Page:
Last week I was able to recreate and re-add all of the AbsolutePunk.net end of the year lists into our database from 2005 onward. This hit of nostalgia was paired with me shaking my head at not only the outcome of the staff lists but trying to figure out just what I was thinking on my lists as well. For the next few weeks, I’d like to deconstruct some of these lists and add some of the context and memories I have from this era of the music scene. And this week, I’m starting with what could arguably be one of the most significant years in our little emo-pop-punk world: 2005. 2005 was absolutely stacked with albums that have gone on to be regarded as scene classics. Albums that I still listen to and albums that helped define the music scene for years to come.Read More “Back to 2005 (Re-Ranking the Best of Lists)”
Now that we’ve had some time to digest the latest album from The 1975, I thought it was about time that we started the discussion on everything that makes up Notes on a Conditional Form. I’ve seen several posts online about the album being too long, and at 22 tracks, it’s a warranted argument. Some people have even gone as far as cherry-picking individual songs from the album to make their playlist that better fits their tastes and listening preferences. While I am usually against the idea of skipping tracks during the listening experience that the artist intended, I found myself just as guilty as everyone else with navigating around some of the songs that didn’t seem to flow in the full album. Typically when there is an album that invites so much dissecting to enjoy the material, it’s a clear sign of an imperfect record. The 1975 had a lot going for them leading up to this LP, having already released three bona fide classic records before NOACF. This album is arguably their most polarizing to date, and while some may write off this record as a rare miss, the good far outweighs the bad in their latest artistic statement.Read More “The 1975 – Notes On A Conditional Form”
I understand that the Avenged Sevenfold fanbase is made up of very few black Americans. That is why I feel more compelled than ever to write this to you. We can be the ones — the rock and metal community — to reach out and show the compassion that I know is in us all to help raise up our fellow humans. I, for one, enjoy black American culture. The music, art, films, clothing, sports, food. All of it has made my life better. I have no doubt we are a better country because of the black American influence. Hell, Chuck Berry was the Father of Rock & Roll! Standing against inequality and systemic racism is the very least we can all do.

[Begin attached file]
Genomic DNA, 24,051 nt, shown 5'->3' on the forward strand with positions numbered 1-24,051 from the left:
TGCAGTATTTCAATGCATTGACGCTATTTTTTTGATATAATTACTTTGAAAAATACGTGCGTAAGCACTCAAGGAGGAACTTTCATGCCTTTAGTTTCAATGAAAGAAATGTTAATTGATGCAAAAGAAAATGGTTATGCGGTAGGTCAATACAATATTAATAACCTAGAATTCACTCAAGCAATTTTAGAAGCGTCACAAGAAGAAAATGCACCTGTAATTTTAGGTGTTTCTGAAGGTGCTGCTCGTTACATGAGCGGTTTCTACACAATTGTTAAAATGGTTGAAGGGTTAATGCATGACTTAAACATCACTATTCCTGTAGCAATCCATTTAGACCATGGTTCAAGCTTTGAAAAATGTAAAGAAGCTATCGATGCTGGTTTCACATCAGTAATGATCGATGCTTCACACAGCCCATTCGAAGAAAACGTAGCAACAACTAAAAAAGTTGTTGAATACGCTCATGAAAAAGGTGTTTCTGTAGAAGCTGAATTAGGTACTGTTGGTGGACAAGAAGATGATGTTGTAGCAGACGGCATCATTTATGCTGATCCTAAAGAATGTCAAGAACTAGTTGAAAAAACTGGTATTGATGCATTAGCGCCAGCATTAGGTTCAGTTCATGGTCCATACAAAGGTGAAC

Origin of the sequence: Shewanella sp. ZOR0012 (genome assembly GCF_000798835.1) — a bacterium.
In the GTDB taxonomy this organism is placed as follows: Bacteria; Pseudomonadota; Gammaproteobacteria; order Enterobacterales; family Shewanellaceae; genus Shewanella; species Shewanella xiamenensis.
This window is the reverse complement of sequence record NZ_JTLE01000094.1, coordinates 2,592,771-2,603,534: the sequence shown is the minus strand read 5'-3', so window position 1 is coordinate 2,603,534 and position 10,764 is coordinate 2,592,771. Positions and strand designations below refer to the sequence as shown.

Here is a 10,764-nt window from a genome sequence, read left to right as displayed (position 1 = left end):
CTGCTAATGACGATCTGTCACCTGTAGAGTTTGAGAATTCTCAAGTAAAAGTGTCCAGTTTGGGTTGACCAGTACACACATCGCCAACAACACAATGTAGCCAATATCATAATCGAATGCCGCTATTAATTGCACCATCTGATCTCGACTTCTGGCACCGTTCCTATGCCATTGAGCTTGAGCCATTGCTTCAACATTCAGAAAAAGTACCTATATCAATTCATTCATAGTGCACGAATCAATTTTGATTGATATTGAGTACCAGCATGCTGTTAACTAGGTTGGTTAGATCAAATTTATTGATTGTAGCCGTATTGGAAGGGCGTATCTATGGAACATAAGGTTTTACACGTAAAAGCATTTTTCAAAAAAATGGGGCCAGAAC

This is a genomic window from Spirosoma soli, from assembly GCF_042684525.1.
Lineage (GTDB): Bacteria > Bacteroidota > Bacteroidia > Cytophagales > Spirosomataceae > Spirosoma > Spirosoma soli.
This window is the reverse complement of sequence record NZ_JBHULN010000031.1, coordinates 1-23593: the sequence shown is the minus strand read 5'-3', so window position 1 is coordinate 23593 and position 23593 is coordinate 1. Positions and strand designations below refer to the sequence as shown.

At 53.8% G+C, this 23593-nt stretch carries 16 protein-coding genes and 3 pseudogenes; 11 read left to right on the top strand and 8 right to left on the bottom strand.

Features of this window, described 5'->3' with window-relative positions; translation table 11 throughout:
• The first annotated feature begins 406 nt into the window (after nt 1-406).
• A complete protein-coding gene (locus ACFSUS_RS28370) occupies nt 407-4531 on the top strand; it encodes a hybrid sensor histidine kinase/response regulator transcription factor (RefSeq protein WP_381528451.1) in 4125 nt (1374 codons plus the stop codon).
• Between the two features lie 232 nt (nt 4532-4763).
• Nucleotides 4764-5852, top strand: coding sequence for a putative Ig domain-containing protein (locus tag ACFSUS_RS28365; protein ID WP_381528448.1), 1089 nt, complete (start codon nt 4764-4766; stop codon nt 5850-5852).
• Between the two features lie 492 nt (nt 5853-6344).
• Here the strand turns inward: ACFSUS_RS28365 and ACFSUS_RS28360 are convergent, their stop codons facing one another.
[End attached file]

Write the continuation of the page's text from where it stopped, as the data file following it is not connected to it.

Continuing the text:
You may be noticing a lot of black boxes on your social network feeds today.1 Music industry executives Jamila Thomas and Brianna Agyemang launched “Blackout Tuesday” to encourage everyone to take “an urgent step of action to provoke accountability and change.” Anyone that’s read this website for any amount of time probably knows my politics, I’m not shy about them. Black lives matter.
- Reclaim the Block
- NAACP Legal Defense Fund
- Campaign Zero
- Bail Funds / Legal Help by City (More)
- Minnesota Freedom Fund
- George Floyd Memorial Fund
- National Bail Fund Network
- Ways You Can Help
- Great post from mireillecharper on Instagram on non-optical allyship.
- Kareem Abdul-Jabbar, writing at the LA Times.
- Nick Baumann on the militarization of the American police.
- From Samuel Sinyangwe, a thread about solutions to stop police violence.
- An anti-racist reading list.
- Dark Days by James Baldwin
- I’m Still Here by Austin Channing Brown
- White Girls by Hilton Als
- Your Silence Will Not Protect You by Audre Lord
- How to be An Antiracist by Ibram X Kendi
- Angela Davis in Conversation (Video)
Please don’t use the hashtag if you post on social media, it prevents valuable information from getting to activists.↩
Like last year, in celebration of Pride Month, I have put the “pride” version of the Chorus.fm merch into our store for the month of June. This year sees the addition of stickers, buttons, and magnets featuring the logo as well. I will be donating all of the proceeds from all merchandise sold in June to various charities at the end of the month.Read More “Pride Merch Available for a Limited Time”
Angie Martoccio, writing for Rolling Stone:
“Halloween” is a twisted holiday song, where she playfully sings, “But I count on you to tell me the truth/When you’ve been drinking and you’re wearing a mask,” backed by an upright bass and subtle synths. Her vocals sail through the octaves, producing a chilling effect. “I love how sad it is to throw depression into a holiday,” she says. “I don’t want to do Christmas, because that’s overdone. But I had a voice memo on my phone, because I was trying to get stuff to sample on Halloween one year where I was totally by myself, and it’s children laughing in the background. It’s just so fucked up and weird to me.”
There aren’t many bands like The Injured List anymore. The Michigan two-piece’s style of pop rock is nearly totally alien in 2020; a listen through the band’s third LP The Difference Between Giving Up & Losing calls to mind giants of yesteryear like The Audition or Valencia (or even the original incarnation of The Injured List themselves). Perhaps that’s the quality that makes it so replayable.Read More “The Injured List – The Difference Between Giving Up & Losing”